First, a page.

Super Resolution

In addition to adding support for the lastest Apple Mac products, Adobe also has unveiled what it is calling “Super Resolution.” Super Resolution is a new feature to Adobe Camera Raw that uses machine learning technology to boost the resolution of an image, resulting in “higher quality results than ever before.”

Eric Chan — who has worked at Adobe for 13 years on projects like Highlights and Shadows, Clarity, Dehaze, Camera Profiles, Lens Corrections, and Upright — led this particular endeavor.

“Imagine turning a 10-megapixel photo into a 40-megapixel photo,” Chan says. “Imagine upsizing an old photo taken with a low-res camera for a large print. Imagine having an advanced ‘digital zoom’ feature to enlarge your subject.”

Super Resolution builds on a technology Adobe launched two years ago called Enhance Details, which uses machine learning to interpolate RAW files with a high degree of fidelity, which resulted in images with crisp details and fewer artifacts. Chan says that at the time, he and the team reasoned that similar machine learning methods might enable them to improve photo quality in other ways.

The result of the past two years of research and development on this topic has led to the second “Enhance” feature: Super Resolution.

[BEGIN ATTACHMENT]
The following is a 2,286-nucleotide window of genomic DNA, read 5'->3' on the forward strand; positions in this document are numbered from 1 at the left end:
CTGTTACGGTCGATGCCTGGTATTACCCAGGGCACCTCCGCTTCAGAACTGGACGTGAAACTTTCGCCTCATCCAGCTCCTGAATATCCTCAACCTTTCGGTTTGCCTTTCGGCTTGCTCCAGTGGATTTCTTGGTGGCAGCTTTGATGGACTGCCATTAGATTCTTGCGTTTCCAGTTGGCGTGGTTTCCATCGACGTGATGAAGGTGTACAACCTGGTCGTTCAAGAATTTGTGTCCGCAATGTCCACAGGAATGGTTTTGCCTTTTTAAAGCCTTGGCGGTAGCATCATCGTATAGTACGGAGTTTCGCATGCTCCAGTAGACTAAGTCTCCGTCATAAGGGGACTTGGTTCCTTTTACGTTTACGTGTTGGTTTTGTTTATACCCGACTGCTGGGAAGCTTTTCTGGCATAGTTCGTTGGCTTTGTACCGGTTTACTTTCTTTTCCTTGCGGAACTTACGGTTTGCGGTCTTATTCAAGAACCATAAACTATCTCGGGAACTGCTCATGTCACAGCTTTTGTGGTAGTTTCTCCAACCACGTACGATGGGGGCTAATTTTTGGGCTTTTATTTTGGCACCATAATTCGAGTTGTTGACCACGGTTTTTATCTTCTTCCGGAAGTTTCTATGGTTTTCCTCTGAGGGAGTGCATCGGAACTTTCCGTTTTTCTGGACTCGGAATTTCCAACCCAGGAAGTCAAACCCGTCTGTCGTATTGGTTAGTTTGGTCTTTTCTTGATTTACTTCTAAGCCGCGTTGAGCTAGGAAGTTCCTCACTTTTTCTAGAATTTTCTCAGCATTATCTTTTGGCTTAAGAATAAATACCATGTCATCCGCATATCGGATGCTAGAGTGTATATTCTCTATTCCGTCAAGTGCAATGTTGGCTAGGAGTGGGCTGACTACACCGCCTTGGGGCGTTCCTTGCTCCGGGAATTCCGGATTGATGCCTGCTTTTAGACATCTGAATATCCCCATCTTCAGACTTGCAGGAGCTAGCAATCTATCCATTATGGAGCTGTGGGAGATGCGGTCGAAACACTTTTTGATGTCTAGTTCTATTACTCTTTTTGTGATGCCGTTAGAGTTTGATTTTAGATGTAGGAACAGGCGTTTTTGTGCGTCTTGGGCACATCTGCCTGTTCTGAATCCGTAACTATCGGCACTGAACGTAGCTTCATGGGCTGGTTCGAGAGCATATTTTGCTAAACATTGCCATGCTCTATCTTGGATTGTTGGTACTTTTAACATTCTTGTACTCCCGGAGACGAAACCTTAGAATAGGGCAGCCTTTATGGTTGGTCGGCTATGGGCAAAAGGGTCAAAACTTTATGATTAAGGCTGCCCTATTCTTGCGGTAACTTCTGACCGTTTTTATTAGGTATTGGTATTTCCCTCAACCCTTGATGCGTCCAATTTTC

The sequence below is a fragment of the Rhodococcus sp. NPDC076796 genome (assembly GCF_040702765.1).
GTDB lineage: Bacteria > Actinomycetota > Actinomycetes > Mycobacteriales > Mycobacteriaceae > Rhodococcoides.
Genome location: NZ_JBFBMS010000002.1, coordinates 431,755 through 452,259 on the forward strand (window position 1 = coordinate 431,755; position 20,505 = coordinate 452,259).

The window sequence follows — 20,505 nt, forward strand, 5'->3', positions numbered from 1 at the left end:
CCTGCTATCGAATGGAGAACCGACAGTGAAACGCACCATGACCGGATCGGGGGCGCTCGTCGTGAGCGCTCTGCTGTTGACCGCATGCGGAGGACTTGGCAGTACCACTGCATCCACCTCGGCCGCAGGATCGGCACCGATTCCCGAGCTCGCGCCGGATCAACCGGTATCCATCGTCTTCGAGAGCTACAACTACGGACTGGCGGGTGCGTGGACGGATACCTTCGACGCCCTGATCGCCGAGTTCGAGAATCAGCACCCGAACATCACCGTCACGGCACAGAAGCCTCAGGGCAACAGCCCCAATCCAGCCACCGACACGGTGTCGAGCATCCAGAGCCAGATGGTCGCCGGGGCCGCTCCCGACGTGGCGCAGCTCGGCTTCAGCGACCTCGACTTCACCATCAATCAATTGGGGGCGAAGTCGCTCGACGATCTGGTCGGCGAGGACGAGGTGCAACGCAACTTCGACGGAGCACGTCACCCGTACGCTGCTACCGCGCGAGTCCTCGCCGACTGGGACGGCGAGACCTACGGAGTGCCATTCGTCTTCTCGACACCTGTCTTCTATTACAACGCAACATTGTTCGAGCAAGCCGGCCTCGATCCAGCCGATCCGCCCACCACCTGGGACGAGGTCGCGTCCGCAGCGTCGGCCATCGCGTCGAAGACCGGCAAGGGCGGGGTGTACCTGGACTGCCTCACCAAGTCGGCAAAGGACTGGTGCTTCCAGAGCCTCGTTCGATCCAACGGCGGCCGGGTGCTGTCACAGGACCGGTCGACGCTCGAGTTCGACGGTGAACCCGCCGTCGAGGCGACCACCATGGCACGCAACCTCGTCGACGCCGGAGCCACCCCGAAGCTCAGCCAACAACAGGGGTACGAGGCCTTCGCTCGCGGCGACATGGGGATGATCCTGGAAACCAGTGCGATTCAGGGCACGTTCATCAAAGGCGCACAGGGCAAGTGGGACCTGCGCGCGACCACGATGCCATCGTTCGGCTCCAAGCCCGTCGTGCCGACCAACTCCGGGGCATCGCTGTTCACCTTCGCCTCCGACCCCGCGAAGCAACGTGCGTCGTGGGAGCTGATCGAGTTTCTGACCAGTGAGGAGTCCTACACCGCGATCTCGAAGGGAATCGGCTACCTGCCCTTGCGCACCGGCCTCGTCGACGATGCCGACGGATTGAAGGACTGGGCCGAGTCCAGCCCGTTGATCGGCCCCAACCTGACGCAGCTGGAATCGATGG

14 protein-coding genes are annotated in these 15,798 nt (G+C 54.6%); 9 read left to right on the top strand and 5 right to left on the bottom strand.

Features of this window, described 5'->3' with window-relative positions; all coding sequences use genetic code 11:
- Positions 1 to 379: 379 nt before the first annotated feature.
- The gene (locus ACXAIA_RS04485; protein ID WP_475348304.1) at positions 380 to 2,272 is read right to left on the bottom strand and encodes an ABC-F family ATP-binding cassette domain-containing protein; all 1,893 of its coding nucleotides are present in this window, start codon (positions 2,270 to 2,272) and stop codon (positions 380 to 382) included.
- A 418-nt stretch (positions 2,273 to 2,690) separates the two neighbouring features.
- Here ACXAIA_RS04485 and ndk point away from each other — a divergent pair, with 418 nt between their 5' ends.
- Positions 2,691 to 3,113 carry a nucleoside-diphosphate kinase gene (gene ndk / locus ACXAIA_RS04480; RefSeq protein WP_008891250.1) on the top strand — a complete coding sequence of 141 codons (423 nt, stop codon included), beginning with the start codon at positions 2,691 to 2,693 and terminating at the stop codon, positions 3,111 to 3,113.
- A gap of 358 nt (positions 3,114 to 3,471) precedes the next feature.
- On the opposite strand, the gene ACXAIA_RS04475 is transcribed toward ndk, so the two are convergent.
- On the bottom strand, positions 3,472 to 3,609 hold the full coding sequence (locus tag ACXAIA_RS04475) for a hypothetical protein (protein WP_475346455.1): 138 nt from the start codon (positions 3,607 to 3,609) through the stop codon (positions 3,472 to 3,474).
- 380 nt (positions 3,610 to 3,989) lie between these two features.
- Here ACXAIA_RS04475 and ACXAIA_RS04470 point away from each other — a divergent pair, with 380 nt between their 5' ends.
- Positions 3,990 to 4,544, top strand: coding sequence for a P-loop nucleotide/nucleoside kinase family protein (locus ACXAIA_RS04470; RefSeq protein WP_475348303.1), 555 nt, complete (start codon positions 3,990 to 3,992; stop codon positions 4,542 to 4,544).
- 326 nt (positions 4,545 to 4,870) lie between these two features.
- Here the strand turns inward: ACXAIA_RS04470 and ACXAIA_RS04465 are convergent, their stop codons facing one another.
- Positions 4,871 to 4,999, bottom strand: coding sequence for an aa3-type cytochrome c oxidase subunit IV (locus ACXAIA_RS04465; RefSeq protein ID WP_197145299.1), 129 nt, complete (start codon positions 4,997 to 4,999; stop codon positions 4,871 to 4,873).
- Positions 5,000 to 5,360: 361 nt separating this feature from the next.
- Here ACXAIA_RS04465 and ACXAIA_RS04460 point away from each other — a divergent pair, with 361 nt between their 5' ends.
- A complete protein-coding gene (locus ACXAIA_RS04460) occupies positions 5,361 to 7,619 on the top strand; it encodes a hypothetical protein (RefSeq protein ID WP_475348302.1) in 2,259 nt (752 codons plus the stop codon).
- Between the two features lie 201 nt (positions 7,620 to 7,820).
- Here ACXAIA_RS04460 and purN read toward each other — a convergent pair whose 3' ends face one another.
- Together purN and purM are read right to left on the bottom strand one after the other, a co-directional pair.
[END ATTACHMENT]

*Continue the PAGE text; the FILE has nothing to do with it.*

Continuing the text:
“The term ‘Super Resolution’ refers to the process of improving the quality of a photo by boosting its apparent resolution,” Chan explains. “Enlarging a photo often produces blurry details, but Super Resolution has an ace up its sleeve: an advanced machine learning model trained on millions of photos. Backed by this vast training set, Super Resolution can intelligently enlarge photos while maintaining clean edges and preserving important details.”

Below is an example of an image that has been upscaled two ways. First, bicubic resampling:

And next, Super Resolution:

While Chan admits that adding more megapixels isn’t always necessary (often it is not), sometimes it really is necessary.

“Here’s one of those cases where it’s helpful to have more resolution. After photographing the bear from a safe distance and cropping the image down, I was left with “only” 4 megapixels,” Chan says.

It’s also helpful to note that while many standalone cameras and brand-new smartphones boast a lot of resolution, many of the phones that are in real people’s hands in the world are still between 12 and 24-megapixels, which isn’t a lot especially if you want to make a print.